There have been a number of times where I have gone back and reviewed my list. It's helped me stay focused and look beyond the challenges of each particular day.
Tuesday, May 19, 2009
This recovery was no different. A week after surgery, I stopped taking Vicodin and thought that the Tylenol would be sufficient. I was wrong. When updating THE surgeon during the visit today, I described my pain as very significant. He asked what I was taking, and I said just Tylenol. He very kindly pointed out that perhaps I should reconsider my pain killer of choice to something a bit more powerful. He also pointed out that the greater the pain, the harder it would be for me to rest and recover. (As my kids would say - DUH!!!)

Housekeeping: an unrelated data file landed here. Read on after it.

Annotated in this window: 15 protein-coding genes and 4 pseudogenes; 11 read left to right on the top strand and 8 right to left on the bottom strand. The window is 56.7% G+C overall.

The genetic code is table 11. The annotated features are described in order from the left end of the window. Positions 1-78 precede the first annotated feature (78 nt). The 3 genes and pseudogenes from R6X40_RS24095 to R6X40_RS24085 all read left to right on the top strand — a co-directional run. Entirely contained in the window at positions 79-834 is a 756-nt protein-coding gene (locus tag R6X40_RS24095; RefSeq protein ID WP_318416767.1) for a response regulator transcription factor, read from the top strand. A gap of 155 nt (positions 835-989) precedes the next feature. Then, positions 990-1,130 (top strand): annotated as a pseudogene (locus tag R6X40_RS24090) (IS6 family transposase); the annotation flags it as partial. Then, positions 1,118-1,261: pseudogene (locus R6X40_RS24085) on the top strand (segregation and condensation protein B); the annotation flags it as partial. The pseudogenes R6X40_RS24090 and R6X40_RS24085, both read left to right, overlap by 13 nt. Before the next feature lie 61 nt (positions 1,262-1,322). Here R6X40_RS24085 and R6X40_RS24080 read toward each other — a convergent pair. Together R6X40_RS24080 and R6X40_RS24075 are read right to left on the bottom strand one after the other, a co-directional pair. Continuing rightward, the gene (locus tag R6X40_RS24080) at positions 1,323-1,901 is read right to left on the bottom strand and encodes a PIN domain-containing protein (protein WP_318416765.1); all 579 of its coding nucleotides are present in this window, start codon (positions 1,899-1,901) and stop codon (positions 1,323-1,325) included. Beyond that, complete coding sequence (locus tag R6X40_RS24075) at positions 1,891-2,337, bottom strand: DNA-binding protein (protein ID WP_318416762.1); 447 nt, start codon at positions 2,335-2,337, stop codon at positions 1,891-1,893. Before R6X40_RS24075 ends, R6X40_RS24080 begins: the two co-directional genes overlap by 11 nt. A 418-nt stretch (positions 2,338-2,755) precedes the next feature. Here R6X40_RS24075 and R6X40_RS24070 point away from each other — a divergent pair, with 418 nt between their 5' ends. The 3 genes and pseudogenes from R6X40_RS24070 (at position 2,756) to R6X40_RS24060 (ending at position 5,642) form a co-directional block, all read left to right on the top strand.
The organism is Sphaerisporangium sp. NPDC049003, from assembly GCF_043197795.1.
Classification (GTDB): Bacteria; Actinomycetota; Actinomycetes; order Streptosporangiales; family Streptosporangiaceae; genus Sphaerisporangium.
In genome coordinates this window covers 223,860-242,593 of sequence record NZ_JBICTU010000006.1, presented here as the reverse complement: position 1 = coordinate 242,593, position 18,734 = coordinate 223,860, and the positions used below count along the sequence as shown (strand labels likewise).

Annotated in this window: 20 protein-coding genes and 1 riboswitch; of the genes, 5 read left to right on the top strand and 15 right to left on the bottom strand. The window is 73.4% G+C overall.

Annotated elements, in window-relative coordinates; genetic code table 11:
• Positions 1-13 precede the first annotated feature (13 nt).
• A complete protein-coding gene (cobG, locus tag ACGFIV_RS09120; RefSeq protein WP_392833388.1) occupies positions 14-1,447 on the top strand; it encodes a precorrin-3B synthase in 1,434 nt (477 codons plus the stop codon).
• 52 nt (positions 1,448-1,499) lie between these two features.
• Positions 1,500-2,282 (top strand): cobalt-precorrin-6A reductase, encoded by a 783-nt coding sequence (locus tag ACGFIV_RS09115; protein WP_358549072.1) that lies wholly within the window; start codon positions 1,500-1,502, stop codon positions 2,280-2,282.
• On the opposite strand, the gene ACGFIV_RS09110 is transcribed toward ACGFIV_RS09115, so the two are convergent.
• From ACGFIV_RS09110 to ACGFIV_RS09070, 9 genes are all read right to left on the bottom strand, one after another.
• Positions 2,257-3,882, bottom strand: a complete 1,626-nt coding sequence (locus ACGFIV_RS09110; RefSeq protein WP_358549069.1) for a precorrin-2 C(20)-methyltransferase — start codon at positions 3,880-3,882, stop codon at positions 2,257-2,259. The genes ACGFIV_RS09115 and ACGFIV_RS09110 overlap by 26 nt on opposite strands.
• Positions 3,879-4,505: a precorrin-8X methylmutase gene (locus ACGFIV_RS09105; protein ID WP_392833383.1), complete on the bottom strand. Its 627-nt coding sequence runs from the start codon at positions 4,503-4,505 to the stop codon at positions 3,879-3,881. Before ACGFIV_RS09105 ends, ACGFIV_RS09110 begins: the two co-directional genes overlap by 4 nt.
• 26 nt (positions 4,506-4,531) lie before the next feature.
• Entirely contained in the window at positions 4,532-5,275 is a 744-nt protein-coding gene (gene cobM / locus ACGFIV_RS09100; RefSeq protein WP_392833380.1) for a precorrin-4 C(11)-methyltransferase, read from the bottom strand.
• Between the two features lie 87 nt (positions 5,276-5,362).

I'm now taking Tylenol with codeine and it seems to provide more relief than straight Tylenol. My plan at night is to take the Vicodin in hopes it will contribute to restful sleep. We'll see.
The decision to continue the stronger pain medication should have been obvious, and looking back, I made the wrong decision to stop. But, we are who we are. I expected the recovery to be difficult. On a scale of 1 to 10, I expected a 9. 9 turned out to be about right. I've had other rough recoveries in the past - operations, broken bones, bike crashes, etc. Perhaps those recoveries would have progressed faster by taking advantage of modern medicine.
Note and acknowledgement to female readers: I've never given birth - so any pain I've experienced is relatively minor to compared to "real" pain resulting from having enjoyed that first apple.
Monday, May 18, 2009